Caroline had long been a popular figure with the masses. During her funeral procession, riots broke out in the London streets. We will continue reporting on Queen Caroline’s death and burial soon.
From The Horse-World of London by William John Gordon (1893)
The brewer’s horse is a splendid animal, the most powerful as a rule of London’s heavy brigade. At the Cart-horse Parade, in which teams of all classes compete, the first, second, and third prizes were taken for the only two years in which they entered by Messrs. Courage, whose cast horses are generally sold for an average of 321. each, one of them having fetched fifty-one guineas, the highest price ever obtained for a horse cleared out of a stud as being past the work of the trade in which he made his first appearance in town. In fact, there is no stud in the kingdom of higher level excellence than that under Mr. Laird’s care at Horselydown, which is saying much, considering that the 3,000 horses owned by the larger London brewers are worth at the very lowest estimate 90L apiece.
A barrel of beer weighs 4 cwt.; a brewer’s van carries 25 barrels, which means 5 tons; the van itself weighs not less than 35 cwt., some of them weigh over 2 tons; the harness weighs three quarters of a hundredweight; the men weigh—what? It is a delicate question. To answer it Mr. Laird weighed a drayman for us, a fine young man in his twenty-ninth year, he weighed 20 st. 10 lbs.! And the horse he drove, a five-year-old gelding standing 17*2 and still growing, was then put on the scale, and dipped the beam at just over the ton.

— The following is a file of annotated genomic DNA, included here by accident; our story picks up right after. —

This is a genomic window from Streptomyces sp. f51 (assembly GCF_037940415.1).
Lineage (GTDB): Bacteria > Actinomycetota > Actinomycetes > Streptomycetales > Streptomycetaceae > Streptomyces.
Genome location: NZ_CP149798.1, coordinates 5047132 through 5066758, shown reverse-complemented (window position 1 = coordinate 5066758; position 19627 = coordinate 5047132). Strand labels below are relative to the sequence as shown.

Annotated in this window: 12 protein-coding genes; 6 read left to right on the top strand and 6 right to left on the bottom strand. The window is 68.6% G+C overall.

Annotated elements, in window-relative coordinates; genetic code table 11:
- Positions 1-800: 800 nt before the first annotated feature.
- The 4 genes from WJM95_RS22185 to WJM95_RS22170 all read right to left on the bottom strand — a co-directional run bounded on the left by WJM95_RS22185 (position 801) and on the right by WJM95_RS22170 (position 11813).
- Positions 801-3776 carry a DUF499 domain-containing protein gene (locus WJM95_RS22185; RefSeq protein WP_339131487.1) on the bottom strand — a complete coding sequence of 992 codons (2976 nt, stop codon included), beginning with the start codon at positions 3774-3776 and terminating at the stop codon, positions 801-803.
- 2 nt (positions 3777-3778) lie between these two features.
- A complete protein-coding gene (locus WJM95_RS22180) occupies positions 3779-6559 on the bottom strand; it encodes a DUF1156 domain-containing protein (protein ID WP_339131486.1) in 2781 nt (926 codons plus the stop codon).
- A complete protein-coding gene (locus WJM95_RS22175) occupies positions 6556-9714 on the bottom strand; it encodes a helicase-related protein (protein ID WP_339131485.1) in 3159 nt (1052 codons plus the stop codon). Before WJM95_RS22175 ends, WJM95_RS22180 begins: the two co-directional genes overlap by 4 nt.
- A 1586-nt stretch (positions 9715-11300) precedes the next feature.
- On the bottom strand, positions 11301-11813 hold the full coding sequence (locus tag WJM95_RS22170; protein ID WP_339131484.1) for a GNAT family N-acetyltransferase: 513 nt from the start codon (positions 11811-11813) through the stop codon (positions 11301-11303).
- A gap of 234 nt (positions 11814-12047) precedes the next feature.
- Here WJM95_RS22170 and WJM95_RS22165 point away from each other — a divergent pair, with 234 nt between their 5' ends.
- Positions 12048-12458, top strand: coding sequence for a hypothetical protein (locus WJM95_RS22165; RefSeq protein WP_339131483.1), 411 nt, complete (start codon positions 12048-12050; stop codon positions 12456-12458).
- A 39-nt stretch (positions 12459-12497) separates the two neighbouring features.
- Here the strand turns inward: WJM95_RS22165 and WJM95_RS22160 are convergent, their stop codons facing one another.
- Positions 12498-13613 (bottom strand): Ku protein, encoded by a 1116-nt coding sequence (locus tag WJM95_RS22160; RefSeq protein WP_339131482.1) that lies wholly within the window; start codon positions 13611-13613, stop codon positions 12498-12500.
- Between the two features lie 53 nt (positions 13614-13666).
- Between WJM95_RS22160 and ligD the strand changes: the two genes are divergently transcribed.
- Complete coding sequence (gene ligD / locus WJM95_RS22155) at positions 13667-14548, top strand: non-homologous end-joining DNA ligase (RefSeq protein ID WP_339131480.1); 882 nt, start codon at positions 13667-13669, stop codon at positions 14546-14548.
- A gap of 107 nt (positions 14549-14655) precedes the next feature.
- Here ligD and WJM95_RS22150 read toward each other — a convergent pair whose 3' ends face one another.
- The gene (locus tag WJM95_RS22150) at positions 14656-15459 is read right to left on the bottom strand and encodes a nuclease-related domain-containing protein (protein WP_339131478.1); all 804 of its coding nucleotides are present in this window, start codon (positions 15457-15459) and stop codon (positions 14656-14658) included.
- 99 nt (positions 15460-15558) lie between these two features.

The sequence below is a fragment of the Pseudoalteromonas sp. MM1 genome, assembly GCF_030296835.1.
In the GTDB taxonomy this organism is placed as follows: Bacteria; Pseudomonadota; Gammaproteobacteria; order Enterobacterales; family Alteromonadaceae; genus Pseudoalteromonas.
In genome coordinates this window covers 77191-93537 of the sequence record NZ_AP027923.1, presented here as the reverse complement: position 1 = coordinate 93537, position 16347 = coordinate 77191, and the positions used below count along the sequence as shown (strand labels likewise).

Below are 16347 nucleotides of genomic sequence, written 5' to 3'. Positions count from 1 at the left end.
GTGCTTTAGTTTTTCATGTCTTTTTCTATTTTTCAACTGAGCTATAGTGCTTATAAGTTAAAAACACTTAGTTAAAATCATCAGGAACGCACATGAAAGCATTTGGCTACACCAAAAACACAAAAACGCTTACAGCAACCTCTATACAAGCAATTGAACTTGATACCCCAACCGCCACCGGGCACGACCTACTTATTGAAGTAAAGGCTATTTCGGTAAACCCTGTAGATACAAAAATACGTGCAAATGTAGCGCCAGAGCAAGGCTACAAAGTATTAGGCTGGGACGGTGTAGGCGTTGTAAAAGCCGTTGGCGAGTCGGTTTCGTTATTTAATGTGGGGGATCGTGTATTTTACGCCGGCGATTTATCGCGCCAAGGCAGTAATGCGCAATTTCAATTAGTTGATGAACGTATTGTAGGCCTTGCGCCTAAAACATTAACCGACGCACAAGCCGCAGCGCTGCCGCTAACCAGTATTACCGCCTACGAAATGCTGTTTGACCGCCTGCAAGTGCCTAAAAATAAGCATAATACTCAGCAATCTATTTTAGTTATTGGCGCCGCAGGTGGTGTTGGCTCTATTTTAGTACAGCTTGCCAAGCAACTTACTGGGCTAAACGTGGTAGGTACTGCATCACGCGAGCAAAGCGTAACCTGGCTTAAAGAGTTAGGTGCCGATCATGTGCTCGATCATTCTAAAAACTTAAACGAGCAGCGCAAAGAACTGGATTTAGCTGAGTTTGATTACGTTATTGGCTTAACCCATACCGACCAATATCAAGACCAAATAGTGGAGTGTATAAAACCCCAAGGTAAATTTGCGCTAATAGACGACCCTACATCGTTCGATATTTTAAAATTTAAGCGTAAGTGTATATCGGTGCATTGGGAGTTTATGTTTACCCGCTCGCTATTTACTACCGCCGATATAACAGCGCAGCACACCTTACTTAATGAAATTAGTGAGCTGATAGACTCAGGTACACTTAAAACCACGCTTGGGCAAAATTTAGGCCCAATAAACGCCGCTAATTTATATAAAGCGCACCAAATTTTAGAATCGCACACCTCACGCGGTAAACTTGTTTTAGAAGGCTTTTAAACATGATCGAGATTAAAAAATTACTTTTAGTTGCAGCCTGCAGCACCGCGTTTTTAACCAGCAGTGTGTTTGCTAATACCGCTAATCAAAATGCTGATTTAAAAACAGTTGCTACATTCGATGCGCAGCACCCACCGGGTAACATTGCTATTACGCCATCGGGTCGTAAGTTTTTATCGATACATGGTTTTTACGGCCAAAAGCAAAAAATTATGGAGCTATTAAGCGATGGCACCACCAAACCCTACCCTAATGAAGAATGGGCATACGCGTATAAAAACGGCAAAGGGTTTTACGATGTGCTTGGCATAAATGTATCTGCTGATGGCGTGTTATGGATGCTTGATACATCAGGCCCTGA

But this is hardly a fair average. Let us throw the men in with the sundries, and say these tremendous horses have to draw 8 tons; and this is for three horses worked unicorn fashion, two at the pole and one as leader. According to one horse-keeper, who had been twenty-seven years in his position, it now takes three horses to do the work that four did twenty years ago. ‘The vans have improved, the roads have improved, and the horses have improved, especially the horses’; but this is not the usual opinion, for even with the brewer’s horse the laudation of the past is the consolation of the many.
On most of these horses there is not a pound of superfluous flesh. They are working regularly every week-day, doing often their fourteen hours a day, sometimes doing sixteen hours, resting on Sundays, and having a light load on Monday, which is the brewer’s dull day; out at five o’clock in the morning, back into stable at seven at night; averaging six years of work; and then, in many cases, realising over 201. under the hammer when cleared out to make way for the newcomers.